It’s a rare phenomenon indeed.
A Cork walker who snapped a photograph of an enormous ship seemingly suspended in air near Fountainstown unwittingly captured a shot of a ‘Fata Morgana’, a complex form of superior mirage.
Dr Maria Kirrane, sustainability officer at University College Cork, was strolling by the water back in October when she spotted the unnerving sight; a large tanker appeared to be hovering above the horizon in the distance.
— Dr Maria Kirrane (@mariakirrane) March 6, 2021
Dr Kirrane had no idea how rare the phenomenon was until she spotted a story about a similar sighting in Cornwall in the New York Times.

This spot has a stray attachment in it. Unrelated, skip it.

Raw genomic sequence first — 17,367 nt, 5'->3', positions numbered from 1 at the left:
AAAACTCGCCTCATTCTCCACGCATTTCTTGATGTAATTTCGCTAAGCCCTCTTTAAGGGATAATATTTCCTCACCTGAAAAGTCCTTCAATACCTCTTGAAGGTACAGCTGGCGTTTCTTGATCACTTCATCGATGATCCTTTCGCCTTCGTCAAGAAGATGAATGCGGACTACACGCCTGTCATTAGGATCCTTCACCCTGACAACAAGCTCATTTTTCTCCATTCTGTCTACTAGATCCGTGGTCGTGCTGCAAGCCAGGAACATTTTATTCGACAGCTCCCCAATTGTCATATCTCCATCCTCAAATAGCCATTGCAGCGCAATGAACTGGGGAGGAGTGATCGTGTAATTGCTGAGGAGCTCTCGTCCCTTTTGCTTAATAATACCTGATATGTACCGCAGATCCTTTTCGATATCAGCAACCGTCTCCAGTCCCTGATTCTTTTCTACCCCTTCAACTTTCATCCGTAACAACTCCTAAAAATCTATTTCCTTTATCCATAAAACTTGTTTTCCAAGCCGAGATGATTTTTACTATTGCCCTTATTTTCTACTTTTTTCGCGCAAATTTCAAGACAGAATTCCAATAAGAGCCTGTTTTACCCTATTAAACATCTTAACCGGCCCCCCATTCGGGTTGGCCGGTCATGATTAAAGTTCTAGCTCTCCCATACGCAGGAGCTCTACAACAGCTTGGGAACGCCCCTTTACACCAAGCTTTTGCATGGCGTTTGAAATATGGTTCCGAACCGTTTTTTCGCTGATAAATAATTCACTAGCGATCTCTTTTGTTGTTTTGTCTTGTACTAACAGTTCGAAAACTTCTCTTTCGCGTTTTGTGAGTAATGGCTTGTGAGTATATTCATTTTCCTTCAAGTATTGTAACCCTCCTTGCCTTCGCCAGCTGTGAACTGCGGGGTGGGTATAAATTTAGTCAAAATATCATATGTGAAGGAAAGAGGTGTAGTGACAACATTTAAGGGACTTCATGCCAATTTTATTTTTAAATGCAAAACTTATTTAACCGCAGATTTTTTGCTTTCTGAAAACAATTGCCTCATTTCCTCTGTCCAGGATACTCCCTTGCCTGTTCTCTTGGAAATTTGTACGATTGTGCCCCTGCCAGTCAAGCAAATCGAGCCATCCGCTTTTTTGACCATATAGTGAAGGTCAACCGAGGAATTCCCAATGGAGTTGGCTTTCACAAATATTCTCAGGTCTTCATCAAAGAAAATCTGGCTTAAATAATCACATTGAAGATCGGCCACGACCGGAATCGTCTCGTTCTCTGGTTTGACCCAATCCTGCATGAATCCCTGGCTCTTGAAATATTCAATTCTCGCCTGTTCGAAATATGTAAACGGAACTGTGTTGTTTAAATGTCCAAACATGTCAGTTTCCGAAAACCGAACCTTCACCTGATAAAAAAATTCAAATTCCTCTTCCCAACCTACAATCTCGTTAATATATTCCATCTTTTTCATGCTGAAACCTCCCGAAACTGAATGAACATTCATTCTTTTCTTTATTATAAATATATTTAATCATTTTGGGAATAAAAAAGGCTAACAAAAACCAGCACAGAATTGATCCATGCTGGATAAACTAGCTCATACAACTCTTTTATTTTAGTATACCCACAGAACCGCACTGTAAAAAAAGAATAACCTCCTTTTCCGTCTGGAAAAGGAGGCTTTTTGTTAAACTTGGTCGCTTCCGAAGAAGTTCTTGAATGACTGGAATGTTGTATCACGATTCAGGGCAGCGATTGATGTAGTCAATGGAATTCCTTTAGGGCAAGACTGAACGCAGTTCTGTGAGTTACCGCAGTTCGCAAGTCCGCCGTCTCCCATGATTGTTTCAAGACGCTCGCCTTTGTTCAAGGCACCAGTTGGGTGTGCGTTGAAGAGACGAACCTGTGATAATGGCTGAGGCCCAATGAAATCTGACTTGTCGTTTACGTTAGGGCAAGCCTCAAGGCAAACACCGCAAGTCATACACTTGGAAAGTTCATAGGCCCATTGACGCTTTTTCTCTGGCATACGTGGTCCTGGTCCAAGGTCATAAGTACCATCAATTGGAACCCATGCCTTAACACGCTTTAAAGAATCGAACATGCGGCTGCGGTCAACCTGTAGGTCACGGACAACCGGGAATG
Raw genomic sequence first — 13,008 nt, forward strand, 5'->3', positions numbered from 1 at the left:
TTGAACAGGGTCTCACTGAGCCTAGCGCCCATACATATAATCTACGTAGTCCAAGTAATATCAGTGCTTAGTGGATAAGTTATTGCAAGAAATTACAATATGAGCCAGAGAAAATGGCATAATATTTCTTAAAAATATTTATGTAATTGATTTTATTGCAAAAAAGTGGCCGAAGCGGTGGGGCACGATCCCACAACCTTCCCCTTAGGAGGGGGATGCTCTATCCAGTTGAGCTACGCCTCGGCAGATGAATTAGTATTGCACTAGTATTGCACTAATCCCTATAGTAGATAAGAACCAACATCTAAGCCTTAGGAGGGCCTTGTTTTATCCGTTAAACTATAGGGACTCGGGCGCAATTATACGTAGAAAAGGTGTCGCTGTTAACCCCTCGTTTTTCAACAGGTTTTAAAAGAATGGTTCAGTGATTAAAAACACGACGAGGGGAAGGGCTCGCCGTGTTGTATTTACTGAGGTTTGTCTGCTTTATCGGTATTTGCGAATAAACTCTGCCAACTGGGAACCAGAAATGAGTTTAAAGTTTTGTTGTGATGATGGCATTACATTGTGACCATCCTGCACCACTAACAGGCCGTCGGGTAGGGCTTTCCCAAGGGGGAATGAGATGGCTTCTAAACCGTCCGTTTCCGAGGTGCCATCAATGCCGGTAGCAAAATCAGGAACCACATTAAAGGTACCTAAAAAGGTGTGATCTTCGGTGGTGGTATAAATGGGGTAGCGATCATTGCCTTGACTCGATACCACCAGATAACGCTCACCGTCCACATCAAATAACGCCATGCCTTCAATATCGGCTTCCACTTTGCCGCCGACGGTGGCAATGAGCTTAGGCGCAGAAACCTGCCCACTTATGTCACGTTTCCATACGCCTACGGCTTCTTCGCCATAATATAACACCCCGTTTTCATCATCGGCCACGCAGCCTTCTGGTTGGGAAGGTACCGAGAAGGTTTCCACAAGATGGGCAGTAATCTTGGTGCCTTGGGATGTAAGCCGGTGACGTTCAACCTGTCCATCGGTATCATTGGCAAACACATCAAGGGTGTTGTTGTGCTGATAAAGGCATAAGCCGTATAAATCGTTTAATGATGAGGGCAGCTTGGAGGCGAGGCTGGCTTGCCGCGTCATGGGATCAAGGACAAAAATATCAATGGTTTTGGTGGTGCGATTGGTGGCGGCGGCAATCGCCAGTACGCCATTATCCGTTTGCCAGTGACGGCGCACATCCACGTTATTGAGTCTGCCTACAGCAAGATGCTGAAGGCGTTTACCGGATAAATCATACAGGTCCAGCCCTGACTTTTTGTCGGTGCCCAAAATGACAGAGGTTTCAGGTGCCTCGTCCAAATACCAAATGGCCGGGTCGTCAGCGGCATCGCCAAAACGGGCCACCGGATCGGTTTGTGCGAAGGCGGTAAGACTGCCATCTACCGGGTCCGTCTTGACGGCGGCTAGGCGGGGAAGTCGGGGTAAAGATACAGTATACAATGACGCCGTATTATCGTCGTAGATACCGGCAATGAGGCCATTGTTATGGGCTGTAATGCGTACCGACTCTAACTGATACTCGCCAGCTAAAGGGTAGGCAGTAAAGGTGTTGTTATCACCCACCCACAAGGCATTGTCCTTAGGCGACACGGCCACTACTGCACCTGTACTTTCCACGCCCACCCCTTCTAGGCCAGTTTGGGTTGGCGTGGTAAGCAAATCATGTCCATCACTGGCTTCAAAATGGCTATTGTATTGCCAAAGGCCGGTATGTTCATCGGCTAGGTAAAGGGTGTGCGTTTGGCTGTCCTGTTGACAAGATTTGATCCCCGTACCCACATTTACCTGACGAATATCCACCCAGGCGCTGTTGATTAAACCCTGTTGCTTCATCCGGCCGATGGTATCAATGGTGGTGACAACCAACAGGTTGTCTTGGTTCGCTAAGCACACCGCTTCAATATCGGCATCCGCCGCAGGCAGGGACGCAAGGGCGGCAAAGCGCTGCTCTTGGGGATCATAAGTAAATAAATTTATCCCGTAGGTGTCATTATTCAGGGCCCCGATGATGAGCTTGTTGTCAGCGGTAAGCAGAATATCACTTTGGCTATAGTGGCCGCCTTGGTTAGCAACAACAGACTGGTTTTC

Here’s the science bit: In calm weather, a layer of warmer air may rest over colder dense air, forming an atmospheric duct that acts like a refracting lens.
In the piece, Dr. Claire Cisowski, a research fellow in optics at the University of Glasgow, explained the optical illusion, saying “sometimes an image is deflected when the rays of light that reach us go through different layers.”
The mirage, which is is generally seen in a narrow band right above the horizon, is much more common in the Arctic, where temperature changes between the water and air are more frequent.
Have you spotted a superior mirage off the Cork coast? Send your photos to [email protected]